Kiwi Startups in Silicon Valley

January 4, 2016 – 11:57 am

I was asked for comment by Bill Bennet from the NZ Herald, for a piece on Kiwi startups moving to Silicon Valley.  He built a nice little article, in which “Torkington says” features heavily.  My policy is that if I email journalists, I’ll blog my side of the conversation for transparency’s sake.

I had two more comments responding to ideas he’d thrown in email, but I’ll wait to see if they make it to print before blogging them (don’t want to steal his thunder–I know there are millions poised on my every word and I’d hate to deny him traffic *wink*).

My take …
Growing startups need capital, connections, customers, and a clever crew. Most startups find all those in America.  In particular, Silicon Valley is full of other companies doing the same thing.  This means there are great people to hire (but they’re expensive); there are incredible advisors and people who have done it all before (but that means the competition is strong too); and lots of money for investment–not to mention potential buyers if your company is taking off.  Interestingly, word from many entrepreneurs is that the investors in America will often take less of a slice of your business and give you better connections and advice for it than will NZ investors.  Hanging out there exposes you to the latest technology, the latest thinking, and the latest opportunities in a way that living in NZ cannot.  One of the biggest advantages of spending time in San Francisco is that you don’t feel like the only founder in the village.
However, the flip side of being in Silicon Valley is that you’re now amongst the Silicon Valley groupthink.  So if you’re not careful you’ll think the clever thing to do is to found “Uber for bedding” or “Groupon for Bitcoin”.  There’s an entire category of Silicon Valley startup that exists to replace the founder’s mother: laundry, food, housekeeping, even packing your suitcase.  (See for the full horror)
So being in Auckland lets you steer clear of that kind of kool-aid.  That’s why many Kiwi companies split their time, team, and attention between America and NZ.  They’re trying to get the best from each environment.
Here, of course, I’m talking about startups with the classic definition of “new company that wants to get big fast” (which I first heard from Paul Graham, not sure if he originated it) … as opposed to lifestyle businesses which don’t have the “get big fast” ambitions.  NZ tends to produce a lot more of the lifestyle businesses (individual plumbers, or 3-5 person businesses that service a town or region but don’t aspire to go nationwide) than globally ambitious startups like Wynyard Group or Xero.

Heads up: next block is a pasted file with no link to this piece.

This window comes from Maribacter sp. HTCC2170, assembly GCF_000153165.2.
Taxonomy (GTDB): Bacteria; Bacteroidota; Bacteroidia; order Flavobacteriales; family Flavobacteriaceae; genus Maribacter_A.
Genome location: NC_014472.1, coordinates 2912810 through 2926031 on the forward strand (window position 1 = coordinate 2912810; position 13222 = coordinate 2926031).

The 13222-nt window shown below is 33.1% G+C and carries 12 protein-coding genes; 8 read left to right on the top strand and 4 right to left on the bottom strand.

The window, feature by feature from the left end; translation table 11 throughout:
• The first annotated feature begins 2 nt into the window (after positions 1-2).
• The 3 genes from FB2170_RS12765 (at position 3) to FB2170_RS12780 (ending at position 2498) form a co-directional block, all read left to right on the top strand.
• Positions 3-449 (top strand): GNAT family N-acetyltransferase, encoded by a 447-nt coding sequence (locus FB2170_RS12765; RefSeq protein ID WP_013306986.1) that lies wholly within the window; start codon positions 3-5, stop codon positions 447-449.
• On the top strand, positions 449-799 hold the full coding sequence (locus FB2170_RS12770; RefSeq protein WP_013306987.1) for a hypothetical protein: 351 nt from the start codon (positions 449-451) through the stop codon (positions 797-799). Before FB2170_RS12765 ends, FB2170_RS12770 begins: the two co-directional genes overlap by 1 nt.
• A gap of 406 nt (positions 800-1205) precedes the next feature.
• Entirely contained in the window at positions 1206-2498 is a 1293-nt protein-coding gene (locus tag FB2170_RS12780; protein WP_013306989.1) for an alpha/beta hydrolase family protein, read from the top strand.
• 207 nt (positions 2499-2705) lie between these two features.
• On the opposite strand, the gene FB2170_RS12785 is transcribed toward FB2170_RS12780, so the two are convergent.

I suspect that at least one reason for that is that our geographic structure (long thin country, only one city with >1M people within driving distance, total national market barely 4.5M, a lot of 1- or 2-player categories like supermarkets) means that there just aren’t a lot of products whose domestic demand lets a business “get big fast”.  For this reason, Kiwi entrepreneurs are exhorted to go global from the start.
If you’re selling internationally then buyers, distributors/resellers, marketing outlets and partners with complementary products are all to be found over a lot of water.  This makes Air New Zealand a strategic asset for NZ businesses’s global competitiveness, a point not lost on the centre-right government who aren’t rushing to privatise the still majority-state-owned airline.  Even digital businesses, such as VendHQ or Hapara, have international presence to setup and maintain the kind of trusted relationships that have to be built face-to-face.  There are a few exceptions to this Frequent Flier Founder Syndrome, such as Rich Chetwynd and Nicole Fougere of Litmos, who built and sold their company without needing a US office or employee or even a lot of trips there—despite their customers and events all being in America.  Such clever low-overhead growth remains exceptional, however, with most startups building businesses that require America for investment and markets. (I expect to see the same thing happen with China, modulo the warping effect of the activation energy required to enter Chinese markets and to exfiltrate profits)
Until we normalise the high-leverage way in which Litmos grew, Silicon Valley will continue to be a magnet for Kiwi startups.  And rightfully so.  It’s where the money is.

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